You are here

Statement on Victims’ Needs, Capital Punishment and Racial Bias in Death Sentencing in Response to North Carolina Bill SB306

Submitted by MVFR on Wed, 04/03/2013 - 17:45

North Carolina can do better for families of homicide victims and all citizens than restarting executions.  We can do better to restore confidence in our judicial process than removing a reform that is working.  We need a serious conversation that leads to smart-on-crime solutions that better prevent violence, address the harms created by violence, help families heal, and build safer communities.  Legislation to repeal the NC Racial Justice Act and to restart executions is a distraction from the serious conversation and action that is needed.

The NC Racial Justice Act has helped to expose, correct and prevent race discrimination in death sentencing.  While at times painful and inconvenient, the treatment is working and needs to be allowed to continue to work.  Confidence in our criminal justice system is not aided by removing a reform that is working and correcting flaws in the system.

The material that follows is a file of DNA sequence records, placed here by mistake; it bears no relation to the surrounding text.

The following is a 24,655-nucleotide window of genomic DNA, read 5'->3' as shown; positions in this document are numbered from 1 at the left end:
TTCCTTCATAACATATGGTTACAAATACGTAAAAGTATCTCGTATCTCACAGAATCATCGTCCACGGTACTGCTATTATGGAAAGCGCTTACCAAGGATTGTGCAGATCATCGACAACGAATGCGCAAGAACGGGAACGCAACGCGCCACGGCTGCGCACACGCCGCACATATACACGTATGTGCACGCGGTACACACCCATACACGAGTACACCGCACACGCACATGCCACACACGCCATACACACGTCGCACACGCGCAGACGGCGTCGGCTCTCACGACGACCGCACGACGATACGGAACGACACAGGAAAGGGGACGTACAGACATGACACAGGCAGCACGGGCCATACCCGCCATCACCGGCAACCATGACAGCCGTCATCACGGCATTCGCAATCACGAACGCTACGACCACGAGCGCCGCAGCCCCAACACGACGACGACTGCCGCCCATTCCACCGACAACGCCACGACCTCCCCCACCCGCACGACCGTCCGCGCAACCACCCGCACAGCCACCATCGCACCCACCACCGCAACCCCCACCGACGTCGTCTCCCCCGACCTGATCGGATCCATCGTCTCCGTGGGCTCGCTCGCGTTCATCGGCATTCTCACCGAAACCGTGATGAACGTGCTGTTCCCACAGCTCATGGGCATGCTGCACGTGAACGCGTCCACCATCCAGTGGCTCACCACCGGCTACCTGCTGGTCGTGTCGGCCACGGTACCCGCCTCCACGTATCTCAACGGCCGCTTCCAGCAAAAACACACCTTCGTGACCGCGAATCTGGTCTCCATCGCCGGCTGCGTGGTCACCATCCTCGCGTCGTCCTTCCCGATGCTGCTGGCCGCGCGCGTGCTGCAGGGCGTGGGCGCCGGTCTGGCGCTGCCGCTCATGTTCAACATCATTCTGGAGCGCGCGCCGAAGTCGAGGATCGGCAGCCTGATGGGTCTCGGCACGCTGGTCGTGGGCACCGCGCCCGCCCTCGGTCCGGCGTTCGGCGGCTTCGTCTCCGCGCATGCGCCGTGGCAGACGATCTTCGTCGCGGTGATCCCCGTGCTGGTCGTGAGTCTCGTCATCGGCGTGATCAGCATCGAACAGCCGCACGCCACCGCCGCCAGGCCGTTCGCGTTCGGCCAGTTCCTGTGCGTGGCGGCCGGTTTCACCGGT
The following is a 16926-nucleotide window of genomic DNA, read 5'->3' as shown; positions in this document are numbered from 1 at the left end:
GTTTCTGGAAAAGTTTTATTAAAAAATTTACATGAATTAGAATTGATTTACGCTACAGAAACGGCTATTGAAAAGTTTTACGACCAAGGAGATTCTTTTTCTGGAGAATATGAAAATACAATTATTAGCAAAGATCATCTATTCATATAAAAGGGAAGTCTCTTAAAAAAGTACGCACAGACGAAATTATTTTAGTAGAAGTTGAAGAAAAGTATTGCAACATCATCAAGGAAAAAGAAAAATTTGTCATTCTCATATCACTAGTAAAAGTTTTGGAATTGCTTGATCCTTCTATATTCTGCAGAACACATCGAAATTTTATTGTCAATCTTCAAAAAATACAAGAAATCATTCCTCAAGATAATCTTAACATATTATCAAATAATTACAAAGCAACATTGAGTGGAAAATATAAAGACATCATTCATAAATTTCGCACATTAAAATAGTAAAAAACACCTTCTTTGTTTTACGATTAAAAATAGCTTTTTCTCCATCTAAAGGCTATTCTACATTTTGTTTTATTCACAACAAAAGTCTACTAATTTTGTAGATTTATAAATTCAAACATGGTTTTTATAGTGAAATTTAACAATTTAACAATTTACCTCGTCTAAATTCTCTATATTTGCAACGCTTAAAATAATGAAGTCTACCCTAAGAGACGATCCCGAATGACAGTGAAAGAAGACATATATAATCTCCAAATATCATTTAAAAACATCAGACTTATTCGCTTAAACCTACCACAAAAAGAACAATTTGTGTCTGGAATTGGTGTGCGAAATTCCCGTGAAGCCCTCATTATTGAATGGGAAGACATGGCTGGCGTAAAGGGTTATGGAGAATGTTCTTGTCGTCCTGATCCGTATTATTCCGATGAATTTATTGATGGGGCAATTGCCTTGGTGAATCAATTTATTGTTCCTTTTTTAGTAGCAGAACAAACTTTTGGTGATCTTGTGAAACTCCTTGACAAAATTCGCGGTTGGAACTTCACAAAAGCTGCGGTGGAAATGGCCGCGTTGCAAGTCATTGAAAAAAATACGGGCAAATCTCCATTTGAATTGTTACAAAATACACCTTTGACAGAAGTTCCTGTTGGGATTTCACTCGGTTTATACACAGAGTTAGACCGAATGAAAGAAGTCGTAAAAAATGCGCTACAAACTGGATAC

Numerous murder victim family members worked in support of the NC Racial Justice Act over the past several years because they believe it helps North Carolina provide a higher quality of justice – a justice not tainted by intentional or unintentional bias.  All lives matter, regardless of race.  We deserve a judicial system that values all lives and treats all persons fairly regardless of any individual’s race.

Too much time, talent and treasure is diverted to the very few cases that ever result in a death sentence.  Meanwhile, thousands of murder victim family members in our state go without their most pressing and basic needs even being considered.  North Carolina would do better to direct more resources to help law enforcement solve unsolved murders and bring more offenders to justice.  We better serve victims’ families by making counseling more accessible, providing advocates who work for victims to keep them informed about investigations and judicial proceedings, and expanding financial compensation to help them with burial costs and work-time lost due to the murder.

Executions should not be resumed unless its proponents can demonstrate that it is the best way to make us safe, is the best way to address the needs of the thousands of murder victim family members across our state, and can be done without racial bias and without the risk of executing an innocent person.